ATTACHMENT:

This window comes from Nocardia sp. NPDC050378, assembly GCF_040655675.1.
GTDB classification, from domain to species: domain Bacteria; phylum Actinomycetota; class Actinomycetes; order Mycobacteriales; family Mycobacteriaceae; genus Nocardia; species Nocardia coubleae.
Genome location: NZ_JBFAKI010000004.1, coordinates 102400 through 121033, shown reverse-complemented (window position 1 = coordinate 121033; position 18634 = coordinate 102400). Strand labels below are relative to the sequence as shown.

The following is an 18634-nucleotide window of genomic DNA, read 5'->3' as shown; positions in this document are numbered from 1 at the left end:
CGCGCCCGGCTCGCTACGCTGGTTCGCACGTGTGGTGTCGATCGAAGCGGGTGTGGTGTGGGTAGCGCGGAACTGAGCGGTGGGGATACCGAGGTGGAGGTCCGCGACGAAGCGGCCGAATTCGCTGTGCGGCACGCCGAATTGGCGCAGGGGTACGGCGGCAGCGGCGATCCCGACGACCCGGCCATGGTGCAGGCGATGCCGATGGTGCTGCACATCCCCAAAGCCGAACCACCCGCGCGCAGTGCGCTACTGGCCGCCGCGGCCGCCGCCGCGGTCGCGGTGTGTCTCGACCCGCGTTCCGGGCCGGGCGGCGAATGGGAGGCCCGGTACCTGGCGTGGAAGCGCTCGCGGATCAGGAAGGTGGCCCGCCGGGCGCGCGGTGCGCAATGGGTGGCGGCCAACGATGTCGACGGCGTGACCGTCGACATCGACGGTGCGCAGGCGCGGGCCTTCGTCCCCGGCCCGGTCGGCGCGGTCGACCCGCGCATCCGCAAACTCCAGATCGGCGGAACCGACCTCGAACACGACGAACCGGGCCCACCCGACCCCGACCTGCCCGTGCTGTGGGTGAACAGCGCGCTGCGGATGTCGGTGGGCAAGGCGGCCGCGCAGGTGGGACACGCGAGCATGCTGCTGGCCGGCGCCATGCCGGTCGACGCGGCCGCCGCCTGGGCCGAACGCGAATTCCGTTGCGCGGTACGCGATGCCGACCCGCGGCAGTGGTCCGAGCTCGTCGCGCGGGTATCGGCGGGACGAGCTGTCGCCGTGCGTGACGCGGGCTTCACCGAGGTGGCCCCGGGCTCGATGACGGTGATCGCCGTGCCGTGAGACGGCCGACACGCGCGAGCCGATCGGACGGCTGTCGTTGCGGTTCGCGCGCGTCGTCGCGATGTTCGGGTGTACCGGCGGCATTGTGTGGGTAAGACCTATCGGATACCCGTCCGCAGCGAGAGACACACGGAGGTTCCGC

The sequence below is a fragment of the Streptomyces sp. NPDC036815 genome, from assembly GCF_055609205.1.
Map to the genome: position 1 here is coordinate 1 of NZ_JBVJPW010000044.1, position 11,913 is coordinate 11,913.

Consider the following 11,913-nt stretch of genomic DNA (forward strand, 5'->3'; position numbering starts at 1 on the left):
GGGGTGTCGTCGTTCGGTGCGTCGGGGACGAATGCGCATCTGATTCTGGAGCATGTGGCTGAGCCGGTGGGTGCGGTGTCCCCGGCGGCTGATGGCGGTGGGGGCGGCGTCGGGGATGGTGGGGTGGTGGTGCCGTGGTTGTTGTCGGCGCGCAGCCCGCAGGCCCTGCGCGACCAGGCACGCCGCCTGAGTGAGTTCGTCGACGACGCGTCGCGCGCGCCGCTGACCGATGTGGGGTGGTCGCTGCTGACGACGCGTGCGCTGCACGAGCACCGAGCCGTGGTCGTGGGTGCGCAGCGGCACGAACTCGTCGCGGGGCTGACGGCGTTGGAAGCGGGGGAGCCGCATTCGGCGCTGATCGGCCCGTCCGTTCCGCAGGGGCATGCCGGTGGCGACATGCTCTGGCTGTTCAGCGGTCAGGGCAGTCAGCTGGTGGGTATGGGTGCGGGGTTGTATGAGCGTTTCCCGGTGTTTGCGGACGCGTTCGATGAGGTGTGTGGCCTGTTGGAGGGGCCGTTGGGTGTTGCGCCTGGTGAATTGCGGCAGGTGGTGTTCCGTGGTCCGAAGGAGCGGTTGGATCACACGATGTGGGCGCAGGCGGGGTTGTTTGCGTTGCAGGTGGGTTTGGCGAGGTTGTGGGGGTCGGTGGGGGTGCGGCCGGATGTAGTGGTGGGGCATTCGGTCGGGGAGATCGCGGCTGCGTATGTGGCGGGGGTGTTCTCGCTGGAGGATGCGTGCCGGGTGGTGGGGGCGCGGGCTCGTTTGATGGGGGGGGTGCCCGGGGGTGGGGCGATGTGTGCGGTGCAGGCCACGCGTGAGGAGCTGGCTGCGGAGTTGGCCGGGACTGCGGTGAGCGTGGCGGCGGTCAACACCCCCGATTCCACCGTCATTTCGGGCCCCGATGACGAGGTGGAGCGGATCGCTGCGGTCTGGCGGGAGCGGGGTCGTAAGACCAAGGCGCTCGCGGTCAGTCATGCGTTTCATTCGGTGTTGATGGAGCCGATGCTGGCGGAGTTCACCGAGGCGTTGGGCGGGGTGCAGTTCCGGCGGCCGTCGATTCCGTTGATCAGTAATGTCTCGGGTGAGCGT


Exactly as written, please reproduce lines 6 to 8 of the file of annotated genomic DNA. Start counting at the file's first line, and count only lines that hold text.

The sequence below is a fragment of the Streptomyces sp. NPDC036815 genome, from assembly GCF_055609205.1.
Map to the genome: position 1 here is coordinate 1 of NZ_JBVJPW010000044.1, position 11,913 is coordinate 11,913.

Consider the following 11,913-nt stretch of genomic DNA (forward strand, 5'->3'; position numbering starts at 1 on the left):